Re: simple math question

On Apr 16, 1:38 pm, pubkeybreaker <pubkeybrea...@xxxxxxx> wrote:
"Implementing AES" is not doing cryptography.  It is writing code
from a well documented cookbook.

Um, optimizing it means you have to understand the math of the design
and perform design tradeoffs to exploit it's structure. We can't all
be rocket surgeons like you.

Multi-precision arithmetic is part of cryptography.

Hi, I'm Tom St Denis, author of LibTomMath and TomsFastMath, a text on
the subject, and I don't have an advanced degree in mathematics. Can
we put the ego stroking aside?

As for why trig is needed:  Try analyzing anything to do with
elliptic curves without knowledge of periodic functions.

I've implemented performance ECC as well. Using algorithms for which
I haven't seen implementations of.

It shows a fundamental lack of background mathemtics.  The ability to
work with trig functions; to understand them, to understand their
relation to general functions of a complex variable; to understand
groups on the unit circle,  etc. etc. etc.  is a requirement.

Depends on what you're doing. I can fully understand differential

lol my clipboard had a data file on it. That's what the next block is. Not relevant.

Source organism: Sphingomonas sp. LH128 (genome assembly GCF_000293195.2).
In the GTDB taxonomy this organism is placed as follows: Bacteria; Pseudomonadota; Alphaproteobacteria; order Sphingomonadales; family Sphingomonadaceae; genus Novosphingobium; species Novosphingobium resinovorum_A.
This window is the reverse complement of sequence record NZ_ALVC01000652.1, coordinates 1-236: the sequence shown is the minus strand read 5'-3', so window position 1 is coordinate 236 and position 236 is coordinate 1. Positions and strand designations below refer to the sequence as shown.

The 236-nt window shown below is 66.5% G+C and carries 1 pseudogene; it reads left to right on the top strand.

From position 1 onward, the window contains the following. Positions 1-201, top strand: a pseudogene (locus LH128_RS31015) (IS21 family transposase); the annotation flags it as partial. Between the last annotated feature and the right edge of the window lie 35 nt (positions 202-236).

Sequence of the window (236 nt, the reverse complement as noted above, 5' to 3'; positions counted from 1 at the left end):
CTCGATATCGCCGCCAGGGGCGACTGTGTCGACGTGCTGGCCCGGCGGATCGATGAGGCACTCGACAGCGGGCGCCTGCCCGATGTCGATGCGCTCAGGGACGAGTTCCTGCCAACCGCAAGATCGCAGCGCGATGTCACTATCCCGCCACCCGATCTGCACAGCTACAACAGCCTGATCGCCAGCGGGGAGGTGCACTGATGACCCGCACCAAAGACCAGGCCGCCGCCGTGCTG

cryptanalysis AND not know anything about trig. Are you saying
cryptanalysis is not part of cryptography?

We are not discussing the implementation of crypto methods.  That
can be done cookbook fashion from well-documented sources.  We are
discussing the ability to design and analyze ALGORITHMS.  Someone
who can't (or hasn't) learned trig,  will not be able to do the

You're both very condescending, and no offense, but full of shit.
Implementing optimized crypto is not a matter of copy/paste from
"cookbooks." If it were you'd see more LibTomMaths floating around
[or TFM or LTC or ...]. It takes some brains to put it together, but
you don't have to be a math PhD to be capable. Not only that but when
I was referencing a lot of standard material like HAC, I had to
correct things [and people helped] that were wrong with them [or just
plain missing].

I'd say you need far more algebra than trig.

But that's just being pedantic. My point is you don't have to be you
to be a "cryptographer." I implement algorithms, I've developed
theory, and designed algorithms. And I don't hold an advanced degree,
and am nowhere near a math genius. I think we can all agree there is
a large range of different tasks in the crypto field involving
different levels of education and specialty.

You've really got to stop being so dismissive.